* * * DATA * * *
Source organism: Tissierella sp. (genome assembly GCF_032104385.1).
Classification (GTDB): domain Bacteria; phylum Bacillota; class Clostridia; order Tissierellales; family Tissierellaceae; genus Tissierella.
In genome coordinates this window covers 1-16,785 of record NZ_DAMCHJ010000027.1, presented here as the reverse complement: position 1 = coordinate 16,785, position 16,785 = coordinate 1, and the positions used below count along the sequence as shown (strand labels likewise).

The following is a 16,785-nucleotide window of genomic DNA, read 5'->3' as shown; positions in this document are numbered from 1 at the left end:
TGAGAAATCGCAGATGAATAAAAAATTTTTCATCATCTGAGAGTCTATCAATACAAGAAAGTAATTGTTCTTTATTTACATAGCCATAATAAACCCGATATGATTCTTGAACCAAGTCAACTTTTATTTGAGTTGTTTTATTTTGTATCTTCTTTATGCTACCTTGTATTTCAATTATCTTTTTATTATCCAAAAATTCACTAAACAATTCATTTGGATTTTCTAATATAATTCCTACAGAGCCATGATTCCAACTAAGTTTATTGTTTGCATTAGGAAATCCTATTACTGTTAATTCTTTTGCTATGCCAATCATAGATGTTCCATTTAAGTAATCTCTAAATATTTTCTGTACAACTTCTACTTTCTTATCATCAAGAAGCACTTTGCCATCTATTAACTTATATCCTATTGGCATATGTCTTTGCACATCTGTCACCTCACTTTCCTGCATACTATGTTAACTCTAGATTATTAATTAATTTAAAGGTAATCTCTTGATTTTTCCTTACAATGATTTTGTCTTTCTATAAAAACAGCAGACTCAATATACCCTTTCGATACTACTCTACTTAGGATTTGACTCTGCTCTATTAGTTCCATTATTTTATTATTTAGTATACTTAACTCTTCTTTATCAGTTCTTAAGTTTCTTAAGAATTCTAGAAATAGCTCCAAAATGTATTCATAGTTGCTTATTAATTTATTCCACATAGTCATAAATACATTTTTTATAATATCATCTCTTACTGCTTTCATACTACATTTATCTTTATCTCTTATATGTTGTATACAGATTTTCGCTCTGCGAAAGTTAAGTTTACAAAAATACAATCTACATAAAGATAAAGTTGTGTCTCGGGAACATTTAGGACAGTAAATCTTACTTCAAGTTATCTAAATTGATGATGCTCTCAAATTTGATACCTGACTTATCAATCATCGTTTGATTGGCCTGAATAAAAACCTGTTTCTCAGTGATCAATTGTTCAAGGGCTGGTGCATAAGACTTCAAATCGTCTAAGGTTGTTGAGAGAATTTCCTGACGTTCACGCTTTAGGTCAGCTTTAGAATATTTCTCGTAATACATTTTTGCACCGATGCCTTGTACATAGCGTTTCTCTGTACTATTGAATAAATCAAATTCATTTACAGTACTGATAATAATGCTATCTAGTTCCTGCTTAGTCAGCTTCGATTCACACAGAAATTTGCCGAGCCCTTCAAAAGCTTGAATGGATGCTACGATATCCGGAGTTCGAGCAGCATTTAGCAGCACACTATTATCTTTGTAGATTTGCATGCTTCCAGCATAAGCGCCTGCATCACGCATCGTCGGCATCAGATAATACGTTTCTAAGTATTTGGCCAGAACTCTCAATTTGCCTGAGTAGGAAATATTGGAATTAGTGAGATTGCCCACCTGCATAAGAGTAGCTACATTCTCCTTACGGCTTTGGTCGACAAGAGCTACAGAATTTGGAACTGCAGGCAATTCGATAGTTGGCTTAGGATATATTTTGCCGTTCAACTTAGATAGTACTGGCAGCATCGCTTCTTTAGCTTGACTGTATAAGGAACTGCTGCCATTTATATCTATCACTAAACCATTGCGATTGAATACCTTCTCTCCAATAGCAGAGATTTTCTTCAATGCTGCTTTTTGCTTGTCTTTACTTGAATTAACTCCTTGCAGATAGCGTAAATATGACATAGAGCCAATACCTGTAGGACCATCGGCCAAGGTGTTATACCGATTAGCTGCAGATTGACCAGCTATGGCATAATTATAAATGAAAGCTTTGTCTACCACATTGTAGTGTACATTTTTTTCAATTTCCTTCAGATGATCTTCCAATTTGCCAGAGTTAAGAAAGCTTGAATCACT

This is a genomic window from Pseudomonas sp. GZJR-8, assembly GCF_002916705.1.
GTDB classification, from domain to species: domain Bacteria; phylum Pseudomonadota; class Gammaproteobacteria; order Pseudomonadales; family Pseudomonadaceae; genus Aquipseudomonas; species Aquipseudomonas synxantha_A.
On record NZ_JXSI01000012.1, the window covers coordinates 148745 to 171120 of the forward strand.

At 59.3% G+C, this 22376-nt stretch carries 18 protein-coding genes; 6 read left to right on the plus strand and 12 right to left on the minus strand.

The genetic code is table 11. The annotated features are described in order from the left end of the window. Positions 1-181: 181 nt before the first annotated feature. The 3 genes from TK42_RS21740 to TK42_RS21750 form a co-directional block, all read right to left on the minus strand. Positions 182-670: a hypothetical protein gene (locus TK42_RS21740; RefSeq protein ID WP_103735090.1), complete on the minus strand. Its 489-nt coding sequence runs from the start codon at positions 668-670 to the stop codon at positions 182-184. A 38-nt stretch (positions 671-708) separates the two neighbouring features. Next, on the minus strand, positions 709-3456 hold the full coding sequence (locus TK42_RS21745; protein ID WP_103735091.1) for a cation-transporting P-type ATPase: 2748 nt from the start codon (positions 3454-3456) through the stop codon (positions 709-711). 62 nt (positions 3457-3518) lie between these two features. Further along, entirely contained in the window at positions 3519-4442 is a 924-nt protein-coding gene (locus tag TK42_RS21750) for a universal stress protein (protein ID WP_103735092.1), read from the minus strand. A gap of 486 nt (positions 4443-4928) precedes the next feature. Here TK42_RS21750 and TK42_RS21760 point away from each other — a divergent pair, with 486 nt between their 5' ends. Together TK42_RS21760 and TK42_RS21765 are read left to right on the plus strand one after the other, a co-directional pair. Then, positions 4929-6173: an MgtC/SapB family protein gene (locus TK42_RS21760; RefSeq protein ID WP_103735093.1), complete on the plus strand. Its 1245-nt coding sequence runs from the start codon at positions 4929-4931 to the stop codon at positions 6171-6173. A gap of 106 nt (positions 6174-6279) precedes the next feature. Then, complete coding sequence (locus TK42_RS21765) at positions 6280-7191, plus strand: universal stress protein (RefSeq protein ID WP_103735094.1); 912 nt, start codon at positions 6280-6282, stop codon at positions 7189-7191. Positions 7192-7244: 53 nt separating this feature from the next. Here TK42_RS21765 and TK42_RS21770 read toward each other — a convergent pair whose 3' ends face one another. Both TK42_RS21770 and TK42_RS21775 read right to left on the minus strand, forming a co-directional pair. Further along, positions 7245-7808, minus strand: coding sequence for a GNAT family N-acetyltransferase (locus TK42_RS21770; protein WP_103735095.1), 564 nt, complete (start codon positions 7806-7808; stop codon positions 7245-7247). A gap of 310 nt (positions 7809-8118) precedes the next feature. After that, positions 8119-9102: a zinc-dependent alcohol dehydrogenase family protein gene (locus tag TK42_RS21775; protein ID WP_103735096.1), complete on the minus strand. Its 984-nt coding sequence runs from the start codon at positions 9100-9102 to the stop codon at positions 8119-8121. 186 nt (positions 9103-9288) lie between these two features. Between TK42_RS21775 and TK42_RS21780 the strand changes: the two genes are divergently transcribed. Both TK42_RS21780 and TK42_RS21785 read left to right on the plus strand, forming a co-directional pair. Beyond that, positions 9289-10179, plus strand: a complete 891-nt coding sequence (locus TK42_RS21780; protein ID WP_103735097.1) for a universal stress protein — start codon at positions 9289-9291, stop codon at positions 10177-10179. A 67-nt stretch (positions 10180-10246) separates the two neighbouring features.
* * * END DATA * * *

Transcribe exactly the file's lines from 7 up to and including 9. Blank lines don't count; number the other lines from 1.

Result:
GTDB classification, from domain to species: domain Bacteria; phylum Pseudomonadota; class Gammaproteobacteria; order Pseudomonadales; family Pseudomonadaceae; genus Aquipseudomonas; species Aquipseudomonas synxantha_A.
On record NZ_JXSI01000012.1, the window covers coordinates 148745 to 171120 of the forward strand.

At 59.3% G+C, this 22376-nt stretch carries 18 protein-coding genes; 6 read left to right on the plus strand and 12 right to left on the minus strand.